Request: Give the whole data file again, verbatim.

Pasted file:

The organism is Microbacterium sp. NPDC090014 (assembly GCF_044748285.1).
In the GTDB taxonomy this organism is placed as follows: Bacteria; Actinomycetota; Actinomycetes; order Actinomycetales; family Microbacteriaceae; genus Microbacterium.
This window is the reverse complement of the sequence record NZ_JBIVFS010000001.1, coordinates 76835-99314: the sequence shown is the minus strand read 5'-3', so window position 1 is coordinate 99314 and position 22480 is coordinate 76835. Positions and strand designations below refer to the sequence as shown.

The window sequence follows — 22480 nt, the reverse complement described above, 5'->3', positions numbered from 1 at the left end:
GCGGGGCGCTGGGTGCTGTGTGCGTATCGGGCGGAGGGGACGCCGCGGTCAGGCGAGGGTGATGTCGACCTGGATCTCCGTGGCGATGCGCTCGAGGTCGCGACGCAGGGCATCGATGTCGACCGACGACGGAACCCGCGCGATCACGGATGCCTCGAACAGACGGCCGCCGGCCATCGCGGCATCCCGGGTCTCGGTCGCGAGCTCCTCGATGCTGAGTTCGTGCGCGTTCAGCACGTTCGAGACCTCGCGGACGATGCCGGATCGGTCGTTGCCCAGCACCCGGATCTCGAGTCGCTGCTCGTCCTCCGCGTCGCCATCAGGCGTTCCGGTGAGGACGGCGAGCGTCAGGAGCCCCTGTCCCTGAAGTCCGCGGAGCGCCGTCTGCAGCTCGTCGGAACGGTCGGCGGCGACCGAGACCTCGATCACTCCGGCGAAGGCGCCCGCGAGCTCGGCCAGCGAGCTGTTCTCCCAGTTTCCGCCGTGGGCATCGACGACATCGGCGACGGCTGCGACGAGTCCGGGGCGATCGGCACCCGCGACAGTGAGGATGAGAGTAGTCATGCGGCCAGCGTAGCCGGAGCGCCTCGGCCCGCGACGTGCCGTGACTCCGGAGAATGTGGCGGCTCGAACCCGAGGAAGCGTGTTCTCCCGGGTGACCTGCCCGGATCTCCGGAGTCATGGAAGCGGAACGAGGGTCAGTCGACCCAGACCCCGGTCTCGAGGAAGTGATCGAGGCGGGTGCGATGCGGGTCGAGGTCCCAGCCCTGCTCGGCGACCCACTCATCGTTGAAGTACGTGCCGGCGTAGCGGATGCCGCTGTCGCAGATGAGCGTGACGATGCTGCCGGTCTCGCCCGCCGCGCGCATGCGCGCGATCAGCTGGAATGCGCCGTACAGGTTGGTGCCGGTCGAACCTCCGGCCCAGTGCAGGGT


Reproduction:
The organism is Microbacterium sp. NPDC090014 (assembly GCF_044748285.1).
In the GTDB taxonomy this organism is placed as follows: Bacteria; Actinomycetota; Actinomycetes; order Actinomycetales; family Microbacteriaceae; genus Microbacterium.
This window is the reverse complement of the sequence record NZ_JBIVFS010000001.1, coordinates 76835-99314: the sequence shown is the minus strand read 5'-3', so window position 1 is coordinate 99314 and position 22480 is coordinate 76835. Positions and strand designations below refer to the sequence as shown.

The window sequence follows — 22480 nt, the reverse complement described above, 5'->3', positions numbered from 1 at the left end:
GCGGGGCGCTGGGTGCTGTGTGCGTATCGGGCGGAGGGGACGCCGCGGTCAGGCGAGGGTGATGTCGACCTGGATCTCCGTGGCGATGCGCTCGAGGTCGCGACGCAGGGCATCGATGTCGACCGACGACGGAACCCGCGCGATCACGGATGCCTCGAACAGACGGCCGCCGGCCATCGCGGCATCCCGGGTCTCGGTCGCGAGCTCCTCGATGCTGAGTTCGTGCGCGTTCAGCACGTTCGAGACCTCGCGGACGATGCCGGATCGGTCGTTGCCCAGCACCCGGATCTCGAGTCGCTGCTCGTCCTCCGCGTCGCCATCAGGCGTTCCGGTGAGGACGGCGAGCGTCAGGAGCCCCTGTCCCTGAAGTCCGCGGAGCGCCGTCTGCAGCTCGTCGGAACGGTCGGCGGCGACCGAGACCTCGATCACTCCGGCGAAGGCGCCCGCGAGCTCGGCCAGCGAGCTGTTCTCCCAGTTTCCGCCGTGGGCATCGACGACATCGGCGACGGCTGCGACGAGTCCGGGGCGATCGGCACCCGCGACAGTGAGGATGAGAGTAGTCATGCGGCCAGCGTAGCCGGAGCGCCTCGGCCCGCGACGTGCCGTGACTCCGGAGAATGTGGCGGCTCGAACCCGAGGAAGCGTGTTCTCCCGGGTGACCTGCCCGGATCTCCGGAGTCATGGAAGCGGAACGAGGGTCAGTCGACCCAGACCCCGGTCTCGAGGAAGTGATCGAGGCGGGTGCGATGCGGGTCGAGGTCCCAGCCCTGCTCGGCGACCCACTCATCGTTGAAGTACGTGCCGGCGTAGCGGATGCCGCTGTCGCAGATGAGCGTGACGATGCTGCCGGTCTCGCCCGCCGCGCGCATGCGCGCGATCAGCTGGAATGCGCCGTACAGGTTGGTGCCGGTCGAACCTCCGGCCCAGTGCAGGGT